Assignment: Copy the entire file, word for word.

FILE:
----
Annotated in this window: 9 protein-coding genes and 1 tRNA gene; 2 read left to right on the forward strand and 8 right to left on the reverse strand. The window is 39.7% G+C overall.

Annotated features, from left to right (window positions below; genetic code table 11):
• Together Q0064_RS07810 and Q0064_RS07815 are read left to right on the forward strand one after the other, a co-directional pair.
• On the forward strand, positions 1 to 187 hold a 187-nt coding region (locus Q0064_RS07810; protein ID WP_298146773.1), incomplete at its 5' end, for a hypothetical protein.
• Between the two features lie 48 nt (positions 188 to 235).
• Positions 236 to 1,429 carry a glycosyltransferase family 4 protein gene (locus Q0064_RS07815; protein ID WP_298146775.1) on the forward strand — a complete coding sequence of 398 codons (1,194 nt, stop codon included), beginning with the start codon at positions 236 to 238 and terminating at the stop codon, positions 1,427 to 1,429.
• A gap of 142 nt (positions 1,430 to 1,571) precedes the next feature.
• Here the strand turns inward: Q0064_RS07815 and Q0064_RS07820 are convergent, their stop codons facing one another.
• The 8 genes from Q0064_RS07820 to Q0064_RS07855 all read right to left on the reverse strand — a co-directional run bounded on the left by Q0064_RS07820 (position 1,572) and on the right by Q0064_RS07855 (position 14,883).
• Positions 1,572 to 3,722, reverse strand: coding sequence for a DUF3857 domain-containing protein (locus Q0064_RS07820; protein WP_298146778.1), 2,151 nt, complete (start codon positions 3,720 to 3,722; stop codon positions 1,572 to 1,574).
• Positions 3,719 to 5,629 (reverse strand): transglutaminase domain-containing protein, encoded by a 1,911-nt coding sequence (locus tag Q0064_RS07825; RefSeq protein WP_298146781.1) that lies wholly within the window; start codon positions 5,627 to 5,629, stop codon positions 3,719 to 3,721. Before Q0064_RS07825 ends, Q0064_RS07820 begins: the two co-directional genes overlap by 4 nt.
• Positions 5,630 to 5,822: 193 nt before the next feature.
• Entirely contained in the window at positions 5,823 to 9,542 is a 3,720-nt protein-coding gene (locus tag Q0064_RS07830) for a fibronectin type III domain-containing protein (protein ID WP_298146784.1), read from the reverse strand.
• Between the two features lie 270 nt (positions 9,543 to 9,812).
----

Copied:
Annotated in this window: 9 protein-coding genes and 1 tRNA gene; 2 read left to right on the forward strand and 8 right to left on the reverse strand. The window is 39.7% G+C overall.

Annotated features, from left to right (window positions below; genetic code table 11):
• Together Q0064_RS07810 and Q0064_RS07815 are read left to right on the forward strand one after the other, a co-directional pair.
• On the forward strand, positions 1 to 187 hold a 187-nt coding region (locus Q0064_RS07810; protein ID WP_298146773.1), incomplete at its 5' end, for a hypothetical protein.
• Between the two features lie 48 nt (positions 188 to 235).
• Positions 236 to 1,429 carry a glycosyltransferase family 4 protein gene (locus Q0064_RS07815; protein ID WP_298146775.1) on the forward strand — a complete coding sequence of 398 codons (1,194 nt, stop codon included), beginning with the start codon at positions 236 to 238 and terminating at the stop codon, positions 1,427 to 1,429.
• A gap of 142 nt (positions 1,430 to 1,571) precedes the next feature.
• Here the strand turns inward: Q0064_RS07815 and Q0064_RS07820 are convergent, their stop codons facing one another.
• The 8 genes from Q0064_RS07820 to Q0064_RS07855 all read right to left on the reverse strand — a co-directional run bounded on the left by Q0064_RS07820 (position 1,572) and on the right by Q0064_RS07855 (position 14,883).
• Positions 1,572 to 3,722, reverse strand: coding sequence for a DUF3857 domain-containing protein (locus Q0064_RS07820; protein WP_298146778.1), 2,151 nt, complete (start codon positions 3,720 to 3,722; stop codon positions 1,572 to 1,574).
• Positions 3,719 to 5,629 (reverse strand): transglutaminase domain-containing protein, encoded by a 1,911-nt coding sequence (locus tag Q0064_RS07825; RefSeq protein WP_298146781.1) that lies wholly within the window; start codon positions 5,627 to 5,629, stop codon positions 3,719 to 3,721. Before Q0064_RS07825 ends, Q0064_RS07820 begins: the two co-directional genes overlap by 4 nt.
• Positions 5,630 to 5,822: 193 nt before the next feature.
• Entirely contained in the window at positions 5,823 to 9,542 is a 3,720-nt protein-coding gene (locus tag Q0064_RS07830) for a fibronectin type III domain-containing protein (protein ID WP_298146784.1), read from the reverse strand.
• Between the two features lie 270 nt (positions 9,543 to 9,812).